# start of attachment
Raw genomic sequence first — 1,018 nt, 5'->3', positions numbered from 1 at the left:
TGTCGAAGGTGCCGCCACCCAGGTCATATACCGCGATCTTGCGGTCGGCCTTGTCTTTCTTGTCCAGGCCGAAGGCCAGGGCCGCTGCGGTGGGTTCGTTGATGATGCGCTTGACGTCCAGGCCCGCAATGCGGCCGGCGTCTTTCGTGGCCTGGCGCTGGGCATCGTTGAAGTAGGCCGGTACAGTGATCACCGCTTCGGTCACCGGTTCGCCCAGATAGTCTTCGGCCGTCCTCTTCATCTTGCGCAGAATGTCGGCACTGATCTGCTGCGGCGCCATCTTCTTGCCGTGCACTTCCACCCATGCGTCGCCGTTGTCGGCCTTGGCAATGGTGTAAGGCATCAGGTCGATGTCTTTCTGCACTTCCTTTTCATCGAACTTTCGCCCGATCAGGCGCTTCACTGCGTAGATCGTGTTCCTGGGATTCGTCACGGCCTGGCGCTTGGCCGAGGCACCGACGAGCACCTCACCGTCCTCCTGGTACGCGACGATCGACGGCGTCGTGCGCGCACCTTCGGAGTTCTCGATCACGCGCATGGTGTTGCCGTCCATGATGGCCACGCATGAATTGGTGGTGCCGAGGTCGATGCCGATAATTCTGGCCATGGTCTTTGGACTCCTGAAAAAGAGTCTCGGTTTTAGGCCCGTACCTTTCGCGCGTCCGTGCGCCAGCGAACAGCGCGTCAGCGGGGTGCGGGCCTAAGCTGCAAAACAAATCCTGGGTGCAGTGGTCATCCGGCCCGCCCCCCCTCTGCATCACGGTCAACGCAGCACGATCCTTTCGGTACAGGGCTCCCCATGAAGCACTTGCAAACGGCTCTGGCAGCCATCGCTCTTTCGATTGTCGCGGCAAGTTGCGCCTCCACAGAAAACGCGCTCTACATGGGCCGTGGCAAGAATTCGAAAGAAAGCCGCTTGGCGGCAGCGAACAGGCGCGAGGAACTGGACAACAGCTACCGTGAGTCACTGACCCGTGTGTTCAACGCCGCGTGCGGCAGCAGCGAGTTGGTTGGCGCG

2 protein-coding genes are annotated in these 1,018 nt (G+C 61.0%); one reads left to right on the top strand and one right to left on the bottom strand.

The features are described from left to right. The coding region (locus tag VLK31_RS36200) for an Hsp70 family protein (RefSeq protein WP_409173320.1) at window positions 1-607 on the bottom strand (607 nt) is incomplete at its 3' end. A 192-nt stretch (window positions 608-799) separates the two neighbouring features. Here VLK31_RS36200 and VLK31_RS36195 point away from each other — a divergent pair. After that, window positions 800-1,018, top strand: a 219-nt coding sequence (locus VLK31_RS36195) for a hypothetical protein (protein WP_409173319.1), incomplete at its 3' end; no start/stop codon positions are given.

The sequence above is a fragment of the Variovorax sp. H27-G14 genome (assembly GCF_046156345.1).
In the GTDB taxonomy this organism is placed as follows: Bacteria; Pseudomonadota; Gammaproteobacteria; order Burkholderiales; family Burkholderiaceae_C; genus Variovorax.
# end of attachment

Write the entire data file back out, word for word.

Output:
Raw genomic sequence first — 1,018 nt, 5'->3', positions numbered from 1 at the left:
TGTCGAAGGTGCCGCCACCCAGGTCATATACCGCGATCTTGCGGTCGGCCTTGTCTTTCTTGTCCAGGCCGAAGGCCAGGGCCGCTGCGGTGGGTTCGTTGATGATGCGCTTGACGTCCAGGCCCGCAATGCGGCCGGCGTCTTTCGTGGCCTGGCGCTGGGCATCGTTGAAGTAGGCCGGTACAGTGATCACCGCTTCGGTCACCGGTTCGCCCAGATAGTCTTCGGCCGTCCTCTTCATCTTGCGCAGAATGTCGGCACTGATCTGCTGCGGCGCCATCTTCTTGCCGTGCACTTCCACCCATGCGTCGCCGTTGTCGGCCTTGGCAATGGTGTAAGGCATCAGGTCGATGTCTTTCTGCACTTCCTTTTCATCGAACTTTCGCCCGATCAGGCGCTTCACTGCGTAGATCGTGTTCCTGGGATTCGTCACGGCCTGGCGCTTGGCCGAGGCACCGACGAGCACCTCACCGTCCTCCTGGTACGCGACGATCGACGGCGTCGTGCGCGCACCTTCGGAGTTCTCGATCACGCGCATGGTGTTGCCGTCCATGATGGCCACGCATGAATTGGTGGTGCCGAGGTCGATGCCGATAATTCTGGCCATGGTCTTTGGACTCCTGAAAAAGAGTCTCGGTTTTAGGCCCGTACCTTTCGCGCGTCCGTGCGCCAGCGAACAGCGCGTCAGCGGGGTGCGGGCCTAAGCTGCAAAACAAATCCTGGGTGCAGTGGTCATCCGGCCCGCCCCCCCTCTGCATCACGGTCAACGCAGCACGATCCTTTCGGTACAGGGCTCCCCATGAAGCACTTGCAAACGGCTCTGGCAGCCATCGCTCTTTCGATTGTCGCGGCAAGTTGCGCCTCCACAGAAAACGCGCTCTACATGGGCCGTGGCAAGAATTCGAAAGAAAGCCGCTTGGCGGCAGCGAACAGGCGCGAGGAACTGGACAACAGCTACCGTGAGTCACTGACCCGTGTGTTCAACGCCGCGTGCGGCAGCAGCGAGTTGGTTGGCGCG

2 protein-coding genes are annotated in these 1,018 nt (G+C 61.0%); one reads left to right on the top strand and one right to left on the bottom strand.

The features are described from left to right. The coding region (locus tag VLK31_RS36200) for an Hsp70 family protein (RefSeq protein WP_409173320.1) at window positions 1-607 on the bottom strand (607 nt) is incomplete at its 3' end. A 192-nt stretch (window positions 608-799) separates the two neighbouring features. Here VLK31_RS36200 and VLK31_RS36195 point away from each other — a divergent pair. After that, window positions 800-1,018, top strand: a 219-nt coding sequence (locus VLK31_RS36195) for a hypothetical protein (protein WP_409173319.1), incomplete at its 3' end; no start/stop codon positions are given.

The sequence above is a fragment of the Variovorax sp. H27-G14 genome (assembly GCF_046156345.1).
In the GTDB taxonomy this organism is placed as follows: Bacteria; Pseudomonadota; Gammaproteobacteria; order Burkholderiales; family Burkholderiaceae_C; genus Variovorax.